Where New York fashion meets English tailoring. Where classic style transcends seasonal trends. Where how you feel in your clothes is as important as how they look. This is Rag & Bone.
Marcus Wainwright and David Neville created Rag & Bone in 2002, because they noticed their jeans and tees never fit quite right. They meshed their school-uniform-wearing British roots with their love of American streetwear to create a men’s collection—and women’s, shortly thereafter—that focused on well-made clothing that feels amazing to wear.
But how did they turn a simple idea into a coveted brand? We had the chance to listen to Marcus tell his story at Nordstrom Live in fall 2018.
If at first you don’t succeed, try, try again. That was the story of Marcus’ first foray into the denim business. He ordered 300 pairs of jeans from China based on a sketch he drew, and—no surprise, given his lack of a design background—they ended up being all wrong. Instead of going back to the drawing board, he took it a few steps further and studied at a Kentucky denim factory for 18 months to (literally) get a feel for everything that goes into crafting a pair of quality jeans. He remembers watching the women working at the factories. “They were some of the best sewers I’ve seen to this day,” he says. Many of them started their craft in their teens and continued to hone and refine it for decades. “[They were] what made those jeans perfect, in my eyes.”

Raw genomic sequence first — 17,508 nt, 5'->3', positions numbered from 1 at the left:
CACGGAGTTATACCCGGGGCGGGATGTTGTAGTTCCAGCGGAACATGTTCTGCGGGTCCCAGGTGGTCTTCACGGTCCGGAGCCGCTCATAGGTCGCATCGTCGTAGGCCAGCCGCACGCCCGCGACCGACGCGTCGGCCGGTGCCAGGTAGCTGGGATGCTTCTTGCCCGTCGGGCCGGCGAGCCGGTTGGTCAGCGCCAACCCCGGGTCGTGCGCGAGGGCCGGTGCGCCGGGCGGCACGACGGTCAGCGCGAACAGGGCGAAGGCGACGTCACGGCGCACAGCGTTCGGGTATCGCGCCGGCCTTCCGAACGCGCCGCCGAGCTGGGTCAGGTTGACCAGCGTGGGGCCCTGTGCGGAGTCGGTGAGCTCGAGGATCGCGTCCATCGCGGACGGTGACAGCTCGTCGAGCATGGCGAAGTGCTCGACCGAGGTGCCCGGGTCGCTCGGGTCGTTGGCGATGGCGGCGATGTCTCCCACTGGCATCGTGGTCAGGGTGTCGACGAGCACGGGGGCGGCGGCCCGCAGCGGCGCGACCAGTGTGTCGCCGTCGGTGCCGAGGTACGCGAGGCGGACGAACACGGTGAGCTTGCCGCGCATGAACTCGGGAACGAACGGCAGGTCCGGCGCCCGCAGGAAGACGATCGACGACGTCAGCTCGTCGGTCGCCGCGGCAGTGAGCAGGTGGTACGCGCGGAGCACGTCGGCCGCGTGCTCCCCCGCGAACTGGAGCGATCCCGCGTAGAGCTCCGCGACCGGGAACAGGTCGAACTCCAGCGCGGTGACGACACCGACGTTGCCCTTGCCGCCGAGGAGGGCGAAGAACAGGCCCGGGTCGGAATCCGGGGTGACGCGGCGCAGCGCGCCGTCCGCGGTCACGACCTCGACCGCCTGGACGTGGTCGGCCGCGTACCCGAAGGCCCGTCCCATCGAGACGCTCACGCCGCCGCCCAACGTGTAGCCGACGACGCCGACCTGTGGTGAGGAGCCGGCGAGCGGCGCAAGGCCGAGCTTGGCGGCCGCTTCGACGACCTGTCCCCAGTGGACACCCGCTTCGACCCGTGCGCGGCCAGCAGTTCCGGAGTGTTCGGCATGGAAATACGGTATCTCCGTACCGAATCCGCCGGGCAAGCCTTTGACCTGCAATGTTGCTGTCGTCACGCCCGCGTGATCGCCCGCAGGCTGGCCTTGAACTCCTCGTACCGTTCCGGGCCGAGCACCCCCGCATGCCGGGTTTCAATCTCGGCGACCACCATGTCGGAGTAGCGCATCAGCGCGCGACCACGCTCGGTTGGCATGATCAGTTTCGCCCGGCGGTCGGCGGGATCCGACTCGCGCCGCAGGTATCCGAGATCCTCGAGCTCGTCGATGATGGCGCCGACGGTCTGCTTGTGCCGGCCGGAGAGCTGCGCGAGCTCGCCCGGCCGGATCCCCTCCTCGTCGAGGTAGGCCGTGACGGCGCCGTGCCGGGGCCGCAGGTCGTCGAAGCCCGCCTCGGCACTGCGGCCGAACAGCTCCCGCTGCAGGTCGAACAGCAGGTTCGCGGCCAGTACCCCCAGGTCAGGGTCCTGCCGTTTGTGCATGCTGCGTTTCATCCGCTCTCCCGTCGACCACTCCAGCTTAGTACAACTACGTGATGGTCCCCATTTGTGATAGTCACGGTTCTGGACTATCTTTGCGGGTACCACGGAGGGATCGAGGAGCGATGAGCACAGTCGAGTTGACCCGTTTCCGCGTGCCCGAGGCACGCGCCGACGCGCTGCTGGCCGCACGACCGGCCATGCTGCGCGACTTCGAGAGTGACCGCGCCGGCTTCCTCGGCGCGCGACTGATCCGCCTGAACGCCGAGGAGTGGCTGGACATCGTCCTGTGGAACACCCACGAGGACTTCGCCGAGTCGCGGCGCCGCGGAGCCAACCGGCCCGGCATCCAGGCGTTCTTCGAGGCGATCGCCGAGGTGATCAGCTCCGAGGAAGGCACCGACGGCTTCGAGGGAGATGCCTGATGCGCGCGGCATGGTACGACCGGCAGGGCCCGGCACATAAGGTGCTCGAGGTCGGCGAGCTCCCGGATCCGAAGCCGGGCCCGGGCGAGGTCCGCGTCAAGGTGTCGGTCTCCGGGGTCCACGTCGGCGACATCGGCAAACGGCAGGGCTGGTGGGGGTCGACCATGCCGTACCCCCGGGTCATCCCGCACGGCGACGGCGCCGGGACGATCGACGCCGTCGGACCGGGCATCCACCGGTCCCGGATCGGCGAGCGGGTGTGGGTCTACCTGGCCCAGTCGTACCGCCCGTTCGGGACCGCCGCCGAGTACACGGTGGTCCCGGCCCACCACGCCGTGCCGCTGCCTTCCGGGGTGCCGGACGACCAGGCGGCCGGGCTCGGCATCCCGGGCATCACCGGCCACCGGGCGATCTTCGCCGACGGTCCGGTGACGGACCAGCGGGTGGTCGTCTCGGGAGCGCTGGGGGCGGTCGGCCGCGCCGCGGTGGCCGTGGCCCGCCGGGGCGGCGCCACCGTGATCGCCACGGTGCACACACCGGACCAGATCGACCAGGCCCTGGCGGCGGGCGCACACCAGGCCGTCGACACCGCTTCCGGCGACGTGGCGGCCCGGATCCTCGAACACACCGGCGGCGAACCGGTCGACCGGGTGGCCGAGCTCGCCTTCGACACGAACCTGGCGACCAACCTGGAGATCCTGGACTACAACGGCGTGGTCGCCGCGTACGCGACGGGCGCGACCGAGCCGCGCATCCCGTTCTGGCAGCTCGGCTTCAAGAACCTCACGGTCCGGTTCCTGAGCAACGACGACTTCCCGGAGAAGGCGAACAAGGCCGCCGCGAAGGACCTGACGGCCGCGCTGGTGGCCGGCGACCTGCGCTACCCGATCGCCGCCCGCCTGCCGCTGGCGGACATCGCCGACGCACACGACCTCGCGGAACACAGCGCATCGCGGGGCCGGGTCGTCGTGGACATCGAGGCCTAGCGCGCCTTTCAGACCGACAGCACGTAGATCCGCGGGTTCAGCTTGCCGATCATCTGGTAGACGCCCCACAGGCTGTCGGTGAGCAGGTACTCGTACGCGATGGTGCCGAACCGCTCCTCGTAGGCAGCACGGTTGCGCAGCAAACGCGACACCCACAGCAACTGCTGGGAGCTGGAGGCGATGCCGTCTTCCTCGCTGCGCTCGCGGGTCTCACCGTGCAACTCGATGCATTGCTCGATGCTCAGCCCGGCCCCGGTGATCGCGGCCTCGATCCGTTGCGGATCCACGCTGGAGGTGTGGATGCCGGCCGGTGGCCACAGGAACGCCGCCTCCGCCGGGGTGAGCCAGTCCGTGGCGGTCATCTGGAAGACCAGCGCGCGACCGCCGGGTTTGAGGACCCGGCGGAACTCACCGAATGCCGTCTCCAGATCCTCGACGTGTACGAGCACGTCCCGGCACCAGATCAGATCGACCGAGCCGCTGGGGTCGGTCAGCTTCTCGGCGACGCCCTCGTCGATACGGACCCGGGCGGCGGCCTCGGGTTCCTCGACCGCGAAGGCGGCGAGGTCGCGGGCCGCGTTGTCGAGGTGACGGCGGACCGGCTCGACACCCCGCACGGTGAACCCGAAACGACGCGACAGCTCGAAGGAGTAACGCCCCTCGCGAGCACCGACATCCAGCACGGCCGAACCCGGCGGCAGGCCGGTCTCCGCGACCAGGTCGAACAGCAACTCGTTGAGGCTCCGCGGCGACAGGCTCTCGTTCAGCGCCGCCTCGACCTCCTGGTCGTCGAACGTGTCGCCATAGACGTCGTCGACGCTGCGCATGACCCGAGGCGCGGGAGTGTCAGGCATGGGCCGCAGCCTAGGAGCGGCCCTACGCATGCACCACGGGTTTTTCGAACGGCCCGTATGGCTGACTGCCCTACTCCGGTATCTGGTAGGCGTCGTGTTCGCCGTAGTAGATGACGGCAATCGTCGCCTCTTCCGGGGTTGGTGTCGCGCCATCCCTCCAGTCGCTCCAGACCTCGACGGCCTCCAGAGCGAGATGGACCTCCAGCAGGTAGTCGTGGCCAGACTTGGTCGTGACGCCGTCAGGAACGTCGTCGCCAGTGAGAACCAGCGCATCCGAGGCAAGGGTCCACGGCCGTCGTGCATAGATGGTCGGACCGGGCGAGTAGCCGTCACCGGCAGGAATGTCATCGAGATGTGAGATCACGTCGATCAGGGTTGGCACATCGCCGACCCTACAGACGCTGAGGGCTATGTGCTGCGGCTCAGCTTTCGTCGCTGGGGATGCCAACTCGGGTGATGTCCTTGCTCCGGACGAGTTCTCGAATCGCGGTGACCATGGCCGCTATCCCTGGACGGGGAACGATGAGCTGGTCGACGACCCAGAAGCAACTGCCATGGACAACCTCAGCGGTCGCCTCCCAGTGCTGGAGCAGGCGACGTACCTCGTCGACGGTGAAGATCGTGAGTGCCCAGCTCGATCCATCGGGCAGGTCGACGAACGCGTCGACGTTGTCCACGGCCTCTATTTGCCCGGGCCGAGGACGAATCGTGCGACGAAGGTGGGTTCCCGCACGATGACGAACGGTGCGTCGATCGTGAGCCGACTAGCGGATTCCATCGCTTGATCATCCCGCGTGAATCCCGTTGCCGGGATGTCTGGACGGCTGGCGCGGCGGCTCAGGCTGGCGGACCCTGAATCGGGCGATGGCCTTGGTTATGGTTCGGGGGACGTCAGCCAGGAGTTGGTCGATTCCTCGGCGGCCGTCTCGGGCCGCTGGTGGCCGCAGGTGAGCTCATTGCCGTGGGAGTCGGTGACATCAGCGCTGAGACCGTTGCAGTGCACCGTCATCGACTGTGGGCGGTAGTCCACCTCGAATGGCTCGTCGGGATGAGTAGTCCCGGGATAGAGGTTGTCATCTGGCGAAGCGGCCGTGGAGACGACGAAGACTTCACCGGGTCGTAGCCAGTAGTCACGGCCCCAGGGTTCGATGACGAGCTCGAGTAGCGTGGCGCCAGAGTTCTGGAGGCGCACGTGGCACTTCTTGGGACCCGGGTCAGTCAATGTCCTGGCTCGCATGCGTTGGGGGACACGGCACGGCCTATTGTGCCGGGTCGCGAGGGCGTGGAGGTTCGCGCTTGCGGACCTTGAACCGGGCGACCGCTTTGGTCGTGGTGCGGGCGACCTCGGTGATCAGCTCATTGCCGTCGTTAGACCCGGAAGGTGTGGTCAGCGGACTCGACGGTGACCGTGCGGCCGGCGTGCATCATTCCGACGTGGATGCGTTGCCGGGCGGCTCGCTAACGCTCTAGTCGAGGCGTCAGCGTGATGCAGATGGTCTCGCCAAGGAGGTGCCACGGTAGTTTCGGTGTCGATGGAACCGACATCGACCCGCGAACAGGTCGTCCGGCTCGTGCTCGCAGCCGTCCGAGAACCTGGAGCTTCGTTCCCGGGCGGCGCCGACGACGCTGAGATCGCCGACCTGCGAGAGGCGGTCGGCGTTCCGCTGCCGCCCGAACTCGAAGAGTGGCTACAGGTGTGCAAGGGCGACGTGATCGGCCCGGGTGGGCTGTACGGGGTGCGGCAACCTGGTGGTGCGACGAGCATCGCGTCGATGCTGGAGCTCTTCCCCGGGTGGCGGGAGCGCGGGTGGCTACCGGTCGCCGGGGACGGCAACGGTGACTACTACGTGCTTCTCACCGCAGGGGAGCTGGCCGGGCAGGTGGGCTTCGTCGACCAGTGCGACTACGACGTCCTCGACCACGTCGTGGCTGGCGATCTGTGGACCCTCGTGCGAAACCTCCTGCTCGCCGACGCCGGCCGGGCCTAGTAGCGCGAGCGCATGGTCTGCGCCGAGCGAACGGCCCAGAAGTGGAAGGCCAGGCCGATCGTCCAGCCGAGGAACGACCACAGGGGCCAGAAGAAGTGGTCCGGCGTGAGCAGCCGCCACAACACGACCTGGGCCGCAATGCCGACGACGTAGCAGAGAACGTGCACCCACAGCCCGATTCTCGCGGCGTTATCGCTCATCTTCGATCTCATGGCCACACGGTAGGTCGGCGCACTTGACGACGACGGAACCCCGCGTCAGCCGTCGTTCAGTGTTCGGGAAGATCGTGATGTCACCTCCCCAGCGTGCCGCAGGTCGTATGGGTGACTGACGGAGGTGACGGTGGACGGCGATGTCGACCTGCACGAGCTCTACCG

Marcus is candid when he speaks about building his fashion brand, and if there’s a common thread woven throughout his story, it’s authenticity. It’s why Rag & Bone quit doing runway shows. Marcus felt that putting looks together for the sake of the runway felt “too prescriptive,” and he realized how unrealistic it was for people to wear one brand from head-to-toe. He also tried a different take on the traditional photoshoot: The DIY Project. Launched in spring 2011, the project allowed models to take home bags of Rag & Bone clothing and photograph their outfits, showcasing the clothes in genuine environments. The project resonated with the heart of the brand, prompting a relaunch of the initiative in spring 2018.
Rag & Bone bucked the traditions of the fashion world once again when it began pushing out advertising campaigns highlighting men and women who represent the diversity and breadth of their customer base. And Marcus doesn’t choose models based on social media clout. He selects people based on their cultural impact and what they bring to the table in terms of “authenticity and originality.” For those same reasons, they don’t use Photoshop, their models wear very little makeup, and the lighting is staged only to feel natural.
When it comes to the clothing the brand is known for, their bread and butter is, of course, denim. For men, they create three types of fit, aptly named Fit 1, Fit 2, and Fit 3. Fit 1 is their lower-rise, extra-slim option that hugs the leg through the hip and thigh, down through the knee and calf. Fit 2 is most popular. It’s a mid-rise jean that’s slim, but not too slim. And Fit 3 is what they call classic. It’s a mid-rise, straight-leg jean. They all come in a wide variety of shades, as well, from light grey and black to various washes in blue.
Jeans make up only a portion of what Rag & Bone’s women’s collection has to offer—don’t sleep on their excellent selection of shirts, sweaters, and coats. The clothes are street style-centric, simple, and made to be worn every single day. The English tailoring comes to life here, front and center on sharp-looking blazers and coats. And it’s very apparent in the lines and symmetry on handbags and accessories, like the best-selling Atlas bag. (You can never go wrong with a structured leather bag.)
Marcus is always looking for new ways to tell the Rag & Bone story—whether that means a collaboration with Eminem on some tees and hoodies, or obtaining the rights to modify original illustrations of Mickey Mouse for a special graphic T-shirt. The clothing has become iconic in its simplicity, but never fails to have some sort of urban edge.